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Obes Rev. 2017 Jul;18(7):742-754. doi: 10.1111/obr.12535. Epub 2017 Apr 12.

Exploring the association between childhood and adolescent obesity and depression: a meta-analysis.

Author information

1
Department of Psychological Medicine, Yong Loo Lin School of Medicine, National University of Singapore, Singapore, Singapore.
2
Alice Lee Centre for Nursing Studies, Yong Loo Lin School of Medicine, National University of Singapore, Singapore, Singapore.
3
Biomedical Global Institute of Healthcare Research & Technology (BIGHEART), National University of Singapore, Singapore, Singapore.

Abstract

This meta-analysis aimed to evaluate the association between childhood and adolescent obesity and depression. We systematically searched PubMed, PsycInfo, EMBASE and Science Direct for studies that compared prevalence of depression and depressive symptoms in normal weight and obese children and adolescents. Observational studies were included if they reported body mass index and assessed depression by validated instruments or diagnostic interviews. Quality assessment was performed using the Newcastle-Ottawa scale. We used the random-effect model to calculate the pooled odds ratios, standard mean differences (SMDs) and subgroup analysis. Findings for a total of 51,272 participants were pooled across 18 studies and examined. Our analyses demonstrated a positive association between childhood and adolescent obesity and depression (pooled odds ratio = 1.34, 95% confidence interval [CI]: 1.1-1.64, p = 0.005) and more severe depressive symptoms (SMD = 0.23, 95% CI: 0.025-0.44, p = 0.028) in the obese groups. Overweight subjects were not more likely to have either depression (pooled odds ratio = 1.16, 95% CI: 0.93-1.44, p = 0.19) or depressive symptoms (SMD = 0, 95% CI: -0.101 to 0.102, p = 0.997). Non-Western and female obese subjects were significantly more likely to have depression and severe depressive symptoms (p < 0.05). In conclusion, obese children and adolescents are more likely to suffer from depression and depressive symptoms, with women and non-Western people at higher risk.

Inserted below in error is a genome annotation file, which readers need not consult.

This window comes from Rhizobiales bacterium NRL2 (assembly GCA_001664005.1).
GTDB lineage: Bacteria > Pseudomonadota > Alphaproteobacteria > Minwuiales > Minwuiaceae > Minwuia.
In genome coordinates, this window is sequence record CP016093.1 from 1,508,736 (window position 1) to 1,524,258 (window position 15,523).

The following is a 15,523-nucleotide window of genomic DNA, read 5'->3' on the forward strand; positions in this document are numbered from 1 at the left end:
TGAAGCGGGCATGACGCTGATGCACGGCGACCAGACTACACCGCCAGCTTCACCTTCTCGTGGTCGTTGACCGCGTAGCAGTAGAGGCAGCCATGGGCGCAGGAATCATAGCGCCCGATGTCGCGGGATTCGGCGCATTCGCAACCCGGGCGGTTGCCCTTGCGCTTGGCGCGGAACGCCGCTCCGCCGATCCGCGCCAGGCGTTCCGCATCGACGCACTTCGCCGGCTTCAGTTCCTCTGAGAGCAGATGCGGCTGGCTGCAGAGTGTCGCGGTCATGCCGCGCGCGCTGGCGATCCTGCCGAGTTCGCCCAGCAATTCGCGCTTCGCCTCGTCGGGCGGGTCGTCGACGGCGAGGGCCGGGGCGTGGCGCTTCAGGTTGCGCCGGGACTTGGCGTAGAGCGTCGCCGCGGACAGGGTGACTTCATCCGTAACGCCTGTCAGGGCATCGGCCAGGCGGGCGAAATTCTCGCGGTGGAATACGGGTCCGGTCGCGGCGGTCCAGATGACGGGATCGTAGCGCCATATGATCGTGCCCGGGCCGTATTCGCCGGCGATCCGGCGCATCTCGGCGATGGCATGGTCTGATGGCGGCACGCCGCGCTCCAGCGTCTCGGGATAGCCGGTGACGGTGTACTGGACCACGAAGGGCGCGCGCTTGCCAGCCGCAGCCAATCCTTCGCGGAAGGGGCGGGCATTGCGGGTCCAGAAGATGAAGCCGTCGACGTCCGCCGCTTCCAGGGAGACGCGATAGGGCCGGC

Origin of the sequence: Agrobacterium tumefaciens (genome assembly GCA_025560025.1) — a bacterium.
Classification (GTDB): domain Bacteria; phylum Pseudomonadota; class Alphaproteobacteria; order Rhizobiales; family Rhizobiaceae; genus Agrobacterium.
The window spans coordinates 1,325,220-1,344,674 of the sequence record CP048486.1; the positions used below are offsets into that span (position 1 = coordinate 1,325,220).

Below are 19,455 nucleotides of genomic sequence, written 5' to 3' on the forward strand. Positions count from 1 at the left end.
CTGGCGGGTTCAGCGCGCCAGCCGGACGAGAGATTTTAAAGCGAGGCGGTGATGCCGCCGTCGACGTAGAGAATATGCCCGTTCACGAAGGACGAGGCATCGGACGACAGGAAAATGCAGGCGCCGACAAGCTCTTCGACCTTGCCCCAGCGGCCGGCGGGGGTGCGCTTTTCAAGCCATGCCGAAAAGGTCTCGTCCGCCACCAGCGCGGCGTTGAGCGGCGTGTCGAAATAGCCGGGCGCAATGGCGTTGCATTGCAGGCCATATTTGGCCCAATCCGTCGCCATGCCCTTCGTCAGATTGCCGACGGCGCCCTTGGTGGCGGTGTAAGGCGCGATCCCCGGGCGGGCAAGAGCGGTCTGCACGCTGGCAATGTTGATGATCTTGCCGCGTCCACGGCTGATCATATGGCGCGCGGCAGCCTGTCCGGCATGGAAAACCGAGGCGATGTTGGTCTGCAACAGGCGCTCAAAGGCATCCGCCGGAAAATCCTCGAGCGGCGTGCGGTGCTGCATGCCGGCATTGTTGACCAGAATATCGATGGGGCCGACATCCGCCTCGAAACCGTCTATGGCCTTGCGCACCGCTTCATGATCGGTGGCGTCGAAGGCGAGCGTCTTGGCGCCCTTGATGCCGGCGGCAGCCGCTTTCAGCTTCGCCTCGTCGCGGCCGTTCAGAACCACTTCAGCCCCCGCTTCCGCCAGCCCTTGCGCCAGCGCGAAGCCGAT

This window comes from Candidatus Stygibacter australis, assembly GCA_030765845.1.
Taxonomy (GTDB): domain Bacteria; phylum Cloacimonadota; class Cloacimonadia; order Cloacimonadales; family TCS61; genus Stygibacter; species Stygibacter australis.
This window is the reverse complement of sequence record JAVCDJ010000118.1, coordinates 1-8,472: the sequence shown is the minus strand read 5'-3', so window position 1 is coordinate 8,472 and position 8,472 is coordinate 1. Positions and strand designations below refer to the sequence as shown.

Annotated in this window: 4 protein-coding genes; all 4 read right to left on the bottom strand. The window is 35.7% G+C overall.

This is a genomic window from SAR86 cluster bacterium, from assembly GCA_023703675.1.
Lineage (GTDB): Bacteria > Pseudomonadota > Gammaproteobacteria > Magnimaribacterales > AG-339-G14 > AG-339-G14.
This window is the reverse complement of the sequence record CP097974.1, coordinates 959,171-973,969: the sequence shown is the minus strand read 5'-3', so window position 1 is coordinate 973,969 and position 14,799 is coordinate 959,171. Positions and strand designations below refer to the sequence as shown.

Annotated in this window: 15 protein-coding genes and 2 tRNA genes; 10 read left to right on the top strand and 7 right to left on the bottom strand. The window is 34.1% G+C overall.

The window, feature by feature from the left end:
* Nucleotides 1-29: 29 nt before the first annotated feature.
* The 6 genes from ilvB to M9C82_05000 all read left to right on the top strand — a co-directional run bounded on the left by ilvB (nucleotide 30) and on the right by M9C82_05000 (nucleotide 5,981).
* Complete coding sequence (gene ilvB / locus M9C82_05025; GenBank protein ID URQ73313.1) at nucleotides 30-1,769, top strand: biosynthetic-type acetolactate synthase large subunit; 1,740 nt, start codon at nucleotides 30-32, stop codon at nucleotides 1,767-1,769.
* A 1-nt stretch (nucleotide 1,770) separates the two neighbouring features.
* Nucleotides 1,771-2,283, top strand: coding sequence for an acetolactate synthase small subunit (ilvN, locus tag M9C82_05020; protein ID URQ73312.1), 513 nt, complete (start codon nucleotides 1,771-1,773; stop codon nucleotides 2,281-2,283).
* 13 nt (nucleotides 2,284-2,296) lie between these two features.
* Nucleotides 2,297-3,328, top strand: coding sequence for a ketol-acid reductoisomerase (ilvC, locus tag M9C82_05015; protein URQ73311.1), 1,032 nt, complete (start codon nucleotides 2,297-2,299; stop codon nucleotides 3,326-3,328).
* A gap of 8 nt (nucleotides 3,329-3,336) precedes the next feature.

KEYWORDS:

Childhood; depression; meta-analysis; obesity

PMID:
28401646
DOI:
10.1111/obr.12535
[Indexed for MEDLINE]

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